With Kids Back to School, What Does That Mean for Real Estate?

September 11, 2020


School, coronavirus, and real estate – what’s the latest? Here’s what we know.

Schools are in the process of resuming in California either via in-person learning or by adopting distance learning, making this year’s back to school season something totally different than what we’re all used to. The reopening of schools marks a new chapter in the post-pandemic recovery period, as many people didn’t expect to see classes go back into session so soon.

One thing is for sure: things are obviously changing quickly again. Here’s what you need to know about the connections between local schools and the California real estate market:

Real Estate’s Recent Revival 

As the pandemic raged on, California’s real estate market had everyone on their toes. The picture being painted in April and May was alarming, to say the least. However, June and July both solidified growth for the state’s local housing market.

In July, unemployment lowered by 13.3%, the statewide sales volume rose 28.8% MTM and 6.4 YTY, and sales began progressing towards closing once again. Buyers’ demand resurged and sellers gained confidence about listing their homes – and active listings declined by nearly 50% as properties were eagerly swept off of the market in an average of 17 days.

These positive gains weren’t limited to California, either. The real estate outlook brightened immensely across the entire country. Today’s market conditions are more along the lines of normalcy, with year-over-year growth present in many areas. This extreme upturn seems to show that the worst of 2020’s COVID-inspired challenges to real estate may be over.

Approaching 2021  

Now that markets have reopened and we’re navigating the ‘new normals’ – albeit precariously – people are back to work and some schools are set to reopen.

However, the lessons learned during the worst of the pandemic aren’t being forgotten so soon. Many professionals, homeowners, and families are seeking active changes to their lifestyle to pivot against the potentials of future disruptions resembling what happened at the beginning of this year.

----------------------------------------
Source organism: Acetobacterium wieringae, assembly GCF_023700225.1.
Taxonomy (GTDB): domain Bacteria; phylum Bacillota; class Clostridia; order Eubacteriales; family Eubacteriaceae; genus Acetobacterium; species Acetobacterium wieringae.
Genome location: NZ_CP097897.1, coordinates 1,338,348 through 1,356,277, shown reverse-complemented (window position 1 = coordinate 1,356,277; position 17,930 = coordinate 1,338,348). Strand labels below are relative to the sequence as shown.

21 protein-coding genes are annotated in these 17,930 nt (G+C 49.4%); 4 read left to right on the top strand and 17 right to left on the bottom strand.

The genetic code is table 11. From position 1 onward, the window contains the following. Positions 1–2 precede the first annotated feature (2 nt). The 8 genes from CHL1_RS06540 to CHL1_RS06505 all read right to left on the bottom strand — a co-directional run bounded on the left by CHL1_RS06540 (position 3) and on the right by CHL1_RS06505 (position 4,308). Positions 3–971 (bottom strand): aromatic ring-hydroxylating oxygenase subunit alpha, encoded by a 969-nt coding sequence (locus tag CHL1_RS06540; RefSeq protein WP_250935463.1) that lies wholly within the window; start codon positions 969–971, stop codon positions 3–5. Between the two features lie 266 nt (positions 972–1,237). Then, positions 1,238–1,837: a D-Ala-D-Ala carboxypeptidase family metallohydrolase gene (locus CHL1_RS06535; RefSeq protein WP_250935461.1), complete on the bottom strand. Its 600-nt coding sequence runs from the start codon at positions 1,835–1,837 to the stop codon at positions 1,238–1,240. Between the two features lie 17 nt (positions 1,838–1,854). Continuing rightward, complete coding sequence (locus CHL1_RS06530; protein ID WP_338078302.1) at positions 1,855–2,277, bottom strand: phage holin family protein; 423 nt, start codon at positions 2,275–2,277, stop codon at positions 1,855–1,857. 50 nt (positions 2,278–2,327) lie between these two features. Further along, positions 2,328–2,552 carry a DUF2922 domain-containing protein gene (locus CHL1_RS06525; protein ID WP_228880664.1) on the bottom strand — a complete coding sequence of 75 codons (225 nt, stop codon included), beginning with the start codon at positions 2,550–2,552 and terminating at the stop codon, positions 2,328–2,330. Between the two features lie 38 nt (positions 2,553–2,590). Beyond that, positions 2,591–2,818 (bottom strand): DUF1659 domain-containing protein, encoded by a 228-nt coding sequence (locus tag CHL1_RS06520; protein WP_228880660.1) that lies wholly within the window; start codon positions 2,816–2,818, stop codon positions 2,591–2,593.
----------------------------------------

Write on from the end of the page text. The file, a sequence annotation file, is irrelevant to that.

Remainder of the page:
The real question is, how will these new movements impact the real estate market? Let’s take a look at what’s happening and what to expect:

Parents Looking to Relocate

As we’re quickly approaching the introduction of the 2021 school year, many parents are actively looking to relocate… before the school year is in full swing this Fall.

That leaves little time to spare, but with transactions progressing at incredible speeds, it’s not impossible to achieve. Meanwhile, there’s a large volume of pending sales that are at the brink of closing or recently closed deals that have yet to be reported.

Many of these deals may actually be sellers waiting on their closing to move, and out-of-state buyers waiting on the sale to relocate. Some parents are even preparing to move abroad.

“I have these three little humans, and my one job in life is to keep them safe and healthy,” said a father of three, “And with this pandemic, I have the ability to take them to a country where COVID is not going to be a threat. I would be bereft as a parent if I didn’t take that opportunity.”

Mid-Year Moves

Experts are prospecting that the next year will observe a new real estate transaction pattern. Typically, people plan their moves to line up with the usual schedules – with real estate’s high seasons being Spring, and more recently Winter.

But, COVID will be interrupting that, too.

Since nearly everything was put on pause back in April, it was impossible to follow the normal movements of real estate. As such, mid-year moves are set to become more common – and the recent spike in buyer activity is backing up this prediction.

Parents will be included in this group as they’ve expressed interest in moving before the school year starts. In June, 62% of public school parents and 75% of private school parents were considering changing schools and/or moving.

Migration’s Effect on Cities 

According to Pew Research, nearly a fifth of American adults had moved or relocated due to COVID-19 by early July. Of these, many were city occupants that fled at the introduction of the pandemic.

However, the current market reopening period will be welcoming them back home. The end of 2020 will demonstrate an adaptive response to the pandemic, and as health and safety regulators become more commonplace, people will be more willing to re-adopt their previous lifestyle.

Months ago, people were fleeing from metro areas – and it’s easy to see why. The whole family was suddenly free from the obligations of school and work, and it was more comforting to be away from the crowds while shelter-in-place was effective. While some are adopting permanent WFH and sticking to the suburbs, others are eager to get back to work, school, and the city.

The upcoming school year will mark a turning point that will attract a wave of migration back into big metro areas around the country. For more California market updates, tune into the Reali Blog!